Ah, but some will say, the people named in the quote were geniuses: they need less time to get big things done. Maybe. But what makes a genius? Thomas Edison observed that “Genius is one percent inspiration and ninety-nine percent perspiration”, and the latest psychological research shows that he wasn’t far wrong. Success in anything takes real commitment. We now know that although native talent has a role to play in success, above a certain level of intelligence and ability, sheer hard work and the number of hours put in matters much more than most people think. Where do these hours come from?

Are you happy with what you get done? If not, then the key point that struck me after reading Forster’s book is if you want to do more of something else, you have to do less of something you’re doing now. What are you not going to do that you’re doing? I know it seems obvious, but on reflection it struck me as profound point: if I want to do more reading, writing, and thinking, I need to stop doing something else. What?

I probably do less “inessential” stuff than many people. I don’t watch much television; I don’t go shopping; I don’t play computer games; I am fortunate enough not to have to mow my own lawn; and I count writing this blog as work. I’m not addicted (I think) to email and social media, and although I enjoy food and cooking, I don’t spend too long on it, particularly since I’ve gone on my new “diet”, and I don’t spend as much time napping as I used after making substantial lifestyle changes to fight depression. What else can I give up? Perhaps it’s time for a time audit, but they’re quite a lot of effort and I doubt it will show I waste much time. My vices are reading the opinion columns of two newspaper, but that doesn’t take long, and keeps me informed, and occasional shopping on Amazon and iTunes.

In spite of all those I still feel I have too much to do and not enough time to do it all in. I am not alone: most of us feel overloaded all the time. You might be one of lucky few who think they haven’t got enough activities to fill their days, but if so you’re probably not reading this article. We should be trying to drop things from our lives, but often we take on new stuff. We say yes to things that interest us, or yes to our managers (perhaps we have no choice), or we want to write another book or take up a new hobby. These are new commitments. But we start off already over-committed! So every time we take on a new commitment, we have to ask which of our current commitments are we going to drop (or reduce) to make room for the new one? I want to get back to playing the piano. So what should I drop that I’m currently doing, when I already feel under tremendous time pressure?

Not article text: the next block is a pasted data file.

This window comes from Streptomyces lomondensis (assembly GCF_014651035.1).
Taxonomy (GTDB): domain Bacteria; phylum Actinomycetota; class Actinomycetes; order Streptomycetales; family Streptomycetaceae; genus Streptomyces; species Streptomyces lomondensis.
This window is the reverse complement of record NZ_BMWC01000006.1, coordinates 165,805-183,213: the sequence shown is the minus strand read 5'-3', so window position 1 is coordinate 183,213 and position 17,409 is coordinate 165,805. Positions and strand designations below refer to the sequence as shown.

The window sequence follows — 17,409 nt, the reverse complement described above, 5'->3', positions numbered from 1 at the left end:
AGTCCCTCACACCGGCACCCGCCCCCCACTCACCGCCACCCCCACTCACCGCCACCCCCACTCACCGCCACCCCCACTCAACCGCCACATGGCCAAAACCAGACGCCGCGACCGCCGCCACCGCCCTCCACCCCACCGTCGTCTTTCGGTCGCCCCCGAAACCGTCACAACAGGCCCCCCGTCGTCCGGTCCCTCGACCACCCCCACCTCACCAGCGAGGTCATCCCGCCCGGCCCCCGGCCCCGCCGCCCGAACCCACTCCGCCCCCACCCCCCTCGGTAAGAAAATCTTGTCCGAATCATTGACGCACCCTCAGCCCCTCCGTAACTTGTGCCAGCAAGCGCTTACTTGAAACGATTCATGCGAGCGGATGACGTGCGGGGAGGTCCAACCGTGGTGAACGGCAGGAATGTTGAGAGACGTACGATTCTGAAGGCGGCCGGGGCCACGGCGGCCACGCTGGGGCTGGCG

So if you want to take on something new, or find more time, you first have to choose something to drop something you’re currently doing. Obvious perhaps, and easy to say, but much less easy to do.

Over-loading creates other pressures. Most people I know say they’re drowning in a sea of email. Many have hundreds (at least one chap I know is almost proud to say that he has thousands) of emails in their inbox. That’s obviously inefficient – I bet if you’re one of these people you’re wading through the same emails day after day, and often miss important, job-critical commitments. It involves handling the same piece of virtual paper more than once, often many times. And exactly when are you going to deal with the backlog? Most people say “one day”, but one day rarely if ever comes. (My favourite email tip is one I learned about some time ago – perhaps from a previous book of Forster: never answer an email the same day that you get it, unless the consequences will be really terrible – or, I suppose, unless you’re conducting a romance by email.)

Every successful person I have read about swears by their routine. I’ve talked about creativity and routine before. It’s a little tedious, perhaps, doing the same thing at the day after day, year after year, but successful people make time for their perspiration by sweating it out at the same time, every day.

Managing time is even more difficult for people with mental illness. Illness steals time. The unfairness of it all burns, but I think it has just to be accepted. We will never get as much done as “normal” people.

Finally, I am still very interested in my original idea of how some people to get so much done in a day. I would really love to interview an assortment of politicians, Nobel prize winners, Silicon Valley success stories, and business magnates, to find out what they do differently from me. Publishers and agents: if you want to commission such a book, please contact me! If you think you are particularly successful in life and have tips to share, please post a comment below or email me at trevor.harley@mac.com.


Input-output (February 2016)

Would a life spent just reading be one worth living? What about a life spent just listening to music? Or even one reading while listening to music? I find there’s a limit to the amount of time I can read. Being depressed, my concentration is poor, and I often find myself distracted while reading. I talked about the importance of focus on meaningful work such as reading as deep work last week. Reading properly takes time and effort, and there’s a limit to how much anyone can do in a day. I’d be interested to hear how long people typically spend reading each day, but I seem unable to manage more than a few hours in total. Even a “light novel” where the reviews say “I finished this in a morning” will take me a week.